Angular frequency

In physics, angular frequency ω (also referred to by the terms angular speed, radial frequency, circular frequency, orbital frequency, radian frequency, and pulsatance) is a scalar measure of rotation rate. It refers to the angular displacement per unit time (for example, in rotation) or the rate of change of the phase of a sinusoidal waveform (for example, in oscillations and waves), or as the rate of change of the argument of the sine function. Angular frequency (or angular speed) is the magnitude of the vector quantity angular velocity.[1]

Angular frequency ω (in radians per second), is larger than frequency ν (in cycles per second, also called Hz), by a factor of 2π. This figure uses the symbol ν, rather than f to denote frequency.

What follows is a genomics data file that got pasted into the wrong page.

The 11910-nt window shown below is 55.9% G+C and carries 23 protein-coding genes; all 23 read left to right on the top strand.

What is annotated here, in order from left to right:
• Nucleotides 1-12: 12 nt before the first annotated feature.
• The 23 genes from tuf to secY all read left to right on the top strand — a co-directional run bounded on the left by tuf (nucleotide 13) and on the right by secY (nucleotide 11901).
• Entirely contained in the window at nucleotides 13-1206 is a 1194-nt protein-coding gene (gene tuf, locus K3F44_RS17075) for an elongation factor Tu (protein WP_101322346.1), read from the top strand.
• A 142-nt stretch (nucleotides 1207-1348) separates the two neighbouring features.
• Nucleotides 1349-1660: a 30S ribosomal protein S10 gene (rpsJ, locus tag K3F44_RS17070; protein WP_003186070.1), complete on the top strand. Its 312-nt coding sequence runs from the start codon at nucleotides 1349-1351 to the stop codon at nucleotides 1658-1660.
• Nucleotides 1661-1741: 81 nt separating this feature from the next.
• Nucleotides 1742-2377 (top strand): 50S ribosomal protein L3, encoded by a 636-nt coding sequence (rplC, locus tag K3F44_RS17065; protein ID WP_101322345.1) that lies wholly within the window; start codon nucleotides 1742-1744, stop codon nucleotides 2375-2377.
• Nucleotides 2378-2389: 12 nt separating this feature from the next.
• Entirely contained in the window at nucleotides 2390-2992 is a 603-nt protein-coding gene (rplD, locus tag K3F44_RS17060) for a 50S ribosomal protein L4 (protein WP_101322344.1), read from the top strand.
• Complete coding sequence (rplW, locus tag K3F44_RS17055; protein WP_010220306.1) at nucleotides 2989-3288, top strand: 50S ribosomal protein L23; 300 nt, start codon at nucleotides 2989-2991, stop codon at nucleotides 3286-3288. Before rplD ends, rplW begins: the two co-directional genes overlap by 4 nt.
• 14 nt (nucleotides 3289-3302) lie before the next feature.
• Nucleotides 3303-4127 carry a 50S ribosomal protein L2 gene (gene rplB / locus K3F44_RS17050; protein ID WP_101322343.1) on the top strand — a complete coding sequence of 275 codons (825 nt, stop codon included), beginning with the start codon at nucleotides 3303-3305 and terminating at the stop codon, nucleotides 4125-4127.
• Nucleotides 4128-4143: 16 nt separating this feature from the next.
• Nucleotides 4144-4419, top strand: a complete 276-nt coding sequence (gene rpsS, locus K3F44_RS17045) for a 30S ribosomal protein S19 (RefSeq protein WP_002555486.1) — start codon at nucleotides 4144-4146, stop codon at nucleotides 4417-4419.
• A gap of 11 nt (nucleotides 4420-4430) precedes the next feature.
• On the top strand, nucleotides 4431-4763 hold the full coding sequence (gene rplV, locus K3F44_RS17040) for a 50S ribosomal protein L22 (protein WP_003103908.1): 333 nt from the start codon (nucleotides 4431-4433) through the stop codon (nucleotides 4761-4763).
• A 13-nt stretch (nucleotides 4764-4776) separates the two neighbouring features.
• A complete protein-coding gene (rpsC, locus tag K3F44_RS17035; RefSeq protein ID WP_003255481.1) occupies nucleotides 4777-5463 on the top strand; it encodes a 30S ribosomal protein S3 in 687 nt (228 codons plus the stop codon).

A sphere rotating around an axis. Points farther from the axis move faster, satisfying ω = v / r.

One revolution is equal to 2π radians, hence[1][2]

where:

ω is the angular frequency or angular speed (measured in radians per second),
T is the period (measured in seconds),
f is the ordinary frequency (measured in hertz) (sometimes symbolised with ν).